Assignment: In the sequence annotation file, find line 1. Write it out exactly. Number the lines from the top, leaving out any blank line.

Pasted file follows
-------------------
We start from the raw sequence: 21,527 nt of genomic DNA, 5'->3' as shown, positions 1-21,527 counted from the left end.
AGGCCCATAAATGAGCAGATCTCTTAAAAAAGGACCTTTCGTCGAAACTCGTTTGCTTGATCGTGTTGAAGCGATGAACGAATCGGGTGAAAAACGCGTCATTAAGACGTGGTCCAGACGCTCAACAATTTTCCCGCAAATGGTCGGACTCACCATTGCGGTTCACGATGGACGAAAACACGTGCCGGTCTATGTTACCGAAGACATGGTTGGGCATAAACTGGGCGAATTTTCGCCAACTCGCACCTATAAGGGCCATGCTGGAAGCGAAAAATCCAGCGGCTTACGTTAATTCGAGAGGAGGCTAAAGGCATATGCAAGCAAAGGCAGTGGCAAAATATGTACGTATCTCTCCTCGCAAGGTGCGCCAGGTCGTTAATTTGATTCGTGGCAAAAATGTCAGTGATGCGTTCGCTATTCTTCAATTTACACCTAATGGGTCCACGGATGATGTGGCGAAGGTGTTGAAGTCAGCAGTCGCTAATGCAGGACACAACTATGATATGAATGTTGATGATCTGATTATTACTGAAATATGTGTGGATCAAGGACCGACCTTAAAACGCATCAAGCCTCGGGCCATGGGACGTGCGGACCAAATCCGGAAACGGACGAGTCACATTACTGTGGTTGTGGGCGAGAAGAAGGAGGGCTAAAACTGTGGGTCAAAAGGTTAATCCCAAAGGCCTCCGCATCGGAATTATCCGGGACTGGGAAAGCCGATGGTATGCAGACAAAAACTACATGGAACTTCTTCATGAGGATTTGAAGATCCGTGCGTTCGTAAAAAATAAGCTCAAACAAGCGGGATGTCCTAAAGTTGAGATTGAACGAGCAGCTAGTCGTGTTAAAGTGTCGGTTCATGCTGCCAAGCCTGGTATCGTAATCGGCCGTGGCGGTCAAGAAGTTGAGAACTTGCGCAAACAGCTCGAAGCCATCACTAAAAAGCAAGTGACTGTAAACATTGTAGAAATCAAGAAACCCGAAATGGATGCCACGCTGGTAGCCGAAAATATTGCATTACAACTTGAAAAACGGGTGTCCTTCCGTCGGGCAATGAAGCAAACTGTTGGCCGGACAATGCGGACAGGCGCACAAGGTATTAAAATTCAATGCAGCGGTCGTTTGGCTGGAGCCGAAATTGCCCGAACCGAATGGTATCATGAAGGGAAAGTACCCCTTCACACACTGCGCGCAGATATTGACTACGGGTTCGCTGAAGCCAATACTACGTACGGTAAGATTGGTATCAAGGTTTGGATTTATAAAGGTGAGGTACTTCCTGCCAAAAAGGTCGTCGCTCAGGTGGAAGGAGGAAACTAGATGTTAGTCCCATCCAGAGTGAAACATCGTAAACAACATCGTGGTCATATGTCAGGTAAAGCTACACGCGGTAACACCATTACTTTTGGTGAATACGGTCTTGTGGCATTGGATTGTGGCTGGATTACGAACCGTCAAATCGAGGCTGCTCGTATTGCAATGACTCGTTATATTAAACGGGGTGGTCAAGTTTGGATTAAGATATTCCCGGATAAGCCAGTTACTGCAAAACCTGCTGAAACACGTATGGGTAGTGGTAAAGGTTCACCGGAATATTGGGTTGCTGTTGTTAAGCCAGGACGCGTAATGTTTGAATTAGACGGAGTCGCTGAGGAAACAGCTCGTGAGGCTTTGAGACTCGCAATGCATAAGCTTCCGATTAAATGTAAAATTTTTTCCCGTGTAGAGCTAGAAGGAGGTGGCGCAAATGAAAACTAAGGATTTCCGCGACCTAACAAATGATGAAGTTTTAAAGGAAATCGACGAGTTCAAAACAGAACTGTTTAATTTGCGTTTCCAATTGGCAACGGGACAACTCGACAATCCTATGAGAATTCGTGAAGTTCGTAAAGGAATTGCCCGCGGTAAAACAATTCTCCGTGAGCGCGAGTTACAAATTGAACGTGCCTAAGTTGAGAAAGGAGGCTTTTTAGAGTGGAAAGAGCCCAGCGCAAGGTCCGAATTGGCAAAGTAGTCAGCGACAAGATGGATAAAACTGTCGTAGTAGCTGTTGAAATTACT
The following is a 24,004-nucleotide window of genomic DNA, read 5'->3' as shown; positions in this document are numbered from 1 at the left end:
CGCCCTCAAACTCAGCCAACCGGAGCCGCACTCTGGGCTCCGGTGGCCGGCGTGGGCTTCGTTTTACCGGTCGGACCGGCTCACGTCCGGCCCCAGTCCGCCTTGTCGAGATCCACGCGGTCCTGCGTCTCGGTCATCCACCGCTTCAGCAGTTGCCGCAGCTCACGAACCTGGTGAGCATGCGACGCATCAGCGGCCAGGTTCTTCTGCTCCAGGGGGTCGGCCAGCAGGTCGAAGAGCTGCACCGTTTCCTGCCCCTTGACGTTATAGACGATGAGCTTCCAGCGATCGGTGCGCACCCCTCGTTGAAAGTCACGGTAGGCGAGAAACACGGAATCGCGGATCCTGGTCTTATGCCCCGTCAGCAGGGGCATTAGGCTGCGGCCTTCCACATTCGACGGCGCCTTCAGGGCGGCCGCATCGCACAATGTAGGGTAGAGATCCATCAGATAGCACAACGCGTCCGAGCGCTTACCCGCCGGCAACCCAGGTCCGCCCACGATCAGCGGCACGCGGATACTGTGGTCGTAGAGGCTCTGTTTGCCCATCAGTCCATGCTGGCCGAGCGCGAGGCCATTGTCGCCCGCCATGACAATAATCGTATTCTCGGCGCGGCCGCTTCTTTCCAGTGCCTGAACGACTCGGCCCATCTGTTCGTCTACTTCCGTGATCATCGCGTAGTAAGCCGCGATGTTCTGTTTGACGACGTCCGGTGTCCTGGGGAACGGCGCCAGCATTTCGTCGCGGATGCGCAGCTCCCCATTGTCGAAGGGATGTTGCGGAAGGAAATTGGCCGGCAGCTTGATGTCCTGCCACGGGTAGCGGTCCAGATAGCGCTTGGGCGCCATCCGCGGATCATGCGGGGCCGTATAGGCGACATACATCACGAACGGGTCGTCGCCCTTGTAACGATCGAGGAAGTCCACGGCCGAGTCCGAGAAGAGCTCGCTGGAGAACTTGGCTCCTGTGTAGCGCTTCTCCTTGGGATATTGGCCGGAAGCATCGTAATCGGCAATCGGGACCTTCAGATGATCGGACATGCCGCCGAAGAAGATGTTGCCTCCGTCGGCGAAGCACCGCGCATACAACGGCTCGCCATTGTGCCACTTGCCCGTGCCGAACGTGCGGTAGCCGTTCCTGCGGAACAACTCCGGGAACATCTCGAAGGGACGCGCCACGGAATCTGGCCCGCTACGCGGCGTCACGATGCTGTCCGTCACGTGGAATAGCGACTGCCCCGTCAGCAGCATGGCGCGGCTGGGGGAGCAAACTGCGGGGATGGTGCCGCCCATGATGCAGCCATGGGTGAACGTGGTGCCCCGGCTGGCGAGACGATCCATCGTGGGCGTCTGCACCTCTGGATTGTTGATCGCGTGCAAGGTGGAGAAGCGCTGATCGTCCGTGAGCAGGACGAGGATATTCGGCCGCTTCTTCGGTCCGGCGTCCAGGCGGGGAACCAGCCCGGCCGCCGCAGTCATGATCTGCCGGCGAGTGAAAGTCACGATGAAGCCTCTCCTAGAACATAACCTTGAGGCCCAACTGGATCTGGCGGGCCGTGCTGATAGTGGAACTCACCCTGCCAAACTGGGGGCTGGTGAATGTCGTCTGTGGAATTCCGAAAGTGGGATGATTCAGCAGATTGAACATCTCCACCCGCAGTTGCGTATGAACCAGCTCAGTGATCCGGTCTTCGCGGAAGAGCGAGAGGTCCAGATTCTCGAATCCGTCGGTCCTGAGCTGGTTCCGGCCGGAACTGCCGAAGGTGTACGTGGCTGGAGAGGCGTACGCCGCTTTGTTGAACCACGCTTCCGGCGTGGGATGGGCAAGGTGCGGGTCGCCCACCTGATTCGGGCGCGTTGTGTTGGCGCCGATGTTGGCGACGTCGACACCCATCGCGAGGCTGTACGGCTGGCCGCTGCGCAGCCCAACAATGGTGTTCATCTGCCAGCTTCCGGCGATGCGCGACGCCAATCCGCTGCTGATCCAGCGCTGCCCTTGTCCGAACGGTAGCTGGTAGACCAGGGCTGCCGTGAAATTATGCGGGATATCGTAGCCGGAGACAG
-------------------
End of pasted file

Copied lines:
We start from the raw sequence: 21,527 nt of genomic DNA, 5'->3' as shown, positions 1-21,527 counted from the left end.